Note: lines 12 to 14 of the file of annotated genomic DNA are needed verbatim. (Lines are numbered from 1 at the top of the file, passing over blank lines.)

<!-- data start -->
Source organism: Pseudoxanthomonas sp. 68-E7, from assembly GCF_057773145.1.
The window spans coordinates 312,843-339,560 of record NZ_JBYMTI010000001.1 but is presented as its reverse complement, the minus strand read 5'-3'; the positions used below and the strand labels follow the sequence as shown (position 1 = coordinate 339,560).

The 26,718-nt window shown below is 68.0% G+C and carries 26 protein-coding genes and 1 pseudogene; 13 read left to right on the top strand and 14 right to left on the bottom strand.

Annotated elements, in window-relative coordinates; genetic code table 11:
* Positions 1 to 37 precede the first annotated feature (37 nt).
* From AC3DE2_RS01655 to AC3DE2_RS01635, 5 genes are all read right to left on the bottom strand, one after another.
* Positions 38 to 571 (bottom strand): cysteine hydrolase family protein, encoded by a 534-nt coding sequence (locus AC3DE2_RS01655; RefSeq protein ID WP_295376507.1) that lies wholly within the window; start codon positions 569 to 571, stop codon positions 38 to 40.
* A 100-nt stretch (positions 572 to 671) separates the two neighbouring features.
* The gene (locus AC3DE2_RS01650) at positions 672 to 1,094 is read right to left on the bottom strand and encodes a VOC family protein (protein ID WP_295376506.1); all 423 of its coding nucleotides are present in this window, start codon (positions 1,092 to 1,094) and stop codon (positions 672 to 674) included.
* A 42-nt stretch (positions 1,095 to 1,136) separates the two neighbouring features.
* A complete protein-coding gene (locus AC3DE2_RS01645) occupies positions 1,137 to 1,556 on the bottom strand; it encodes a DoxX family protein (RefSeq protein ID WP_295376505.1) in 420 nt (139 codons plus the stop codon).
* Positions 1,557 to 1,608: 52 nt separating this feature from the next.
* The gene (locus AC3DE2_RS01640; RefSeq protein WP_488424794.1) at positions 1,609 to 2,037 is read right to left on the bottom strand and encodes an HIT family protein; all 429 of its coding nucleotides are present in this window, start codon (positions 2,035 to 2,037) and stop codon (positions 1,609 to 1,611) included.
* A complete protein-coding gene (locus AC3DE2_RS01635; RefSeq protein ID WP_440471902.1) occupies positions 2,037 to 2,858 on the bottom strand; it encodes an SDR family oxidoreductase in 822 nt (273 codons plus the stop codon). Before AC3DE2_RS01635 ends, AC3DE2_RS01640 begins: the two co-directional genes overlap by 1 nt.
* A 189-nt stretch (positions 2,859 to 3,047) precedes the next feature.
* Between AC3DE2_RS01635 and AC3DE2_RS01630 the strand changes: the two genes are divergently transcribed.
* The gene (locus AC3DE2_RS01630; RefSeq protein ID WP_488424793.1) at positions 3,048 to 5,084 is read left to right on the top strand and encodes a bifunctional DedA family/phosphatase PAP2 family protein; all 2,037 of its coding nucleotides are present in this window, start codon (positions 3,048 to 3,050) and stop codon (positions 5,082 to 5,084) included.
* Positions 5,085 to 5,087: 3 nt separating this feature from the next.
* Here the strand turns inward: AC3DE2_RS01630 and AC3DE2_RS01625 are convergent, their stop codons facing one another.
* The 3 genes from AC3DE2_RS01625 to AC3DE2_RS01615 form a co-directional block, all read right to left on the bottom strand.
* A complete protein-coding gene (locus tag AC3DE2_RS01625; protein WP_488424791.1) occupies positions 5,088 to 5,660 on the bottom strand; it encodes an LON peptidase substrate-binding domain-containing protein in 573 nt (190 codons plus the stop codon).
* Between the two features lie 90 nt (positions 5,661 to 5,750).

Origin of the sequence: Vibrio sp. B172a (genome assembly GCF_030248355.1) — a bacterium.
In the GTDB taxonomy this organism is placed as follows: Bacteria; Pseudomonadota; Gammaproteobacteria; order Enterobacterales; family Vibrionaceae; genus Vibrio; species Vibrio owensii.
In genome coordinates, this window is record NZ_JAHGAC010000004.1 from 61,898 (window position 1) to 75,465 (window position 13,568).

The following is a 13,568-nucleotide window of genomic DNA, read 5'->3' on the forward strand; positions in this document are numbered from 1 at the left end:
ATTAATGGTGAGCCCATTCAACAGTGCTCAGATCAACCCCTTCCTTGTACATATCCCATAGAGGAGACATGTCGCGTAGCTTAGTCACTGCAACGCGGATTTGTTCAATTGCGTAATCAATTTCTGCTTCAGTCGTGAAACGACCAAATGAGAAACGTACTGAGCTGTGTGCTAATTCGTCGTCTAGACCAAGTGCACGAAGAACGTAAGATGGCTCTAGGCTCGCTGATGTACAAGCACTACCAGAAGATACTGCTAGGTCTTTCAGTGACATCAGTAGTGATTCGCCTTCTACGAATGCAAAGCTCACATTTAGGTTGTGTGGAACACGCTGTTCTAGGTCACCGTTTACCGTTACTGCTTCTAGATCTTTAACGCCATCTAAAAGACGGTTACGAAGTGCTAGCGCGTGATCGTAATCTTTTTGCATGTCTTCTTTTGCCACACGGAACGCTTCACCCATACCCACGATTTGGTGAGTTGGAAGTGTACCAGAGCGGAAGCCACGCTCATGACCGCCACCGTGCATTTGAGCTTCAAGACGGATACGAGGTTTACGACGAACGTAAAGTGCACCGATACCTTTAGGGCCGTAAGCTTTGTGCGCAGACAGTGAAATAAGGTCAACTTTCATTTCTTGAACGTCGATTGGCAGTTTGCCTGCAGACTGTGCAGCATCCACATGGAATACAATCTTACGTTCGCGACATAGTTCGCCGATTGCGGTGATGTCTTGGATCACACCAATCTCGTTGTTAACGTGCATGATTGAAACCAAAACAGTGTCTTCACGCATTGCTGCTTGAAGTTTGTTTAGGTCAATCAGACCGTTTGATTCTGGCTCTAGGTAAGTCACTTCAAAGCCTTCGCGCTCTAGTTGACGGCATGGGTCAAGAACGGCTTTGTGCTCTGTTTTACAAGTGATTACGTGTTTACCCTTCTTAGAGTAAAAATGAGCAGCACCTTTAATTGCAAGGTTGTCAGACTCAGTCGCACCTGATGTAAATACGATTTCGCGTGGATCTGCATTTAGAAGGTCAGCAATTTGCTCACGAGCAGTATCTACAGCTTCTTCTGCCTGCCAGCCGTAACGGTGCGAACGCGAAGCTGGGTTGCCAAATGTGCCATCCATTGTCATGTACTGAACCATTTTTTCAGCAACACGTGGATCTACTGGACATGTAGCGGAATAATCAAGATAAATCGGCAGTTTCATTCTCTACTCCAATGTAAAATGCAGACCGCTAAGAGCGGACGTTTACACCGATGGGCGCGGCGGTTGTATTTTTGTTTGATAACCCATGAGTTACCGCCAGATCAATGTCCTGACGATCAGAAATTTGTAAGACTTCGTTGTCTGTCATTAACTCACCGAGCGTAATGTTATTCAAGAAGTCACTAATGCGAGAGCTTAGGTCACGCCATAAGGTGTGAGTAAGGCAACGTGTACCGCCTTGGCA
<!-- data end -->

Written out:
* Positions 1,557 to 1,608: 52 nt separating this feature from the next.
* The gene (locus AC3DE2_RS01640; RefSeq protein WP_488424794.1) at positions 1,609 to 2,037 is read right to left on the bottom strand and encodes an HIT family protein; all 429 of its coding nucleotides are present in this window, start codon (positions 2,035 to 2,037) and stop codon (positions 1,609 to 1,611) included.
* A complete protein-coding gene (locus AC3DE2_RS01635; RefSeq protein ID WP_440471902.1) occupies positions 2,037 to 2,858 on the bottom strand; it encodes an SDR family oxidoreductase in 822 nt (273 codons plus the stop codon). Before AC3DE2_RS01635 ends, AC3DE2_RS01640 begins: the two co-directional genes overlap by 1 nt.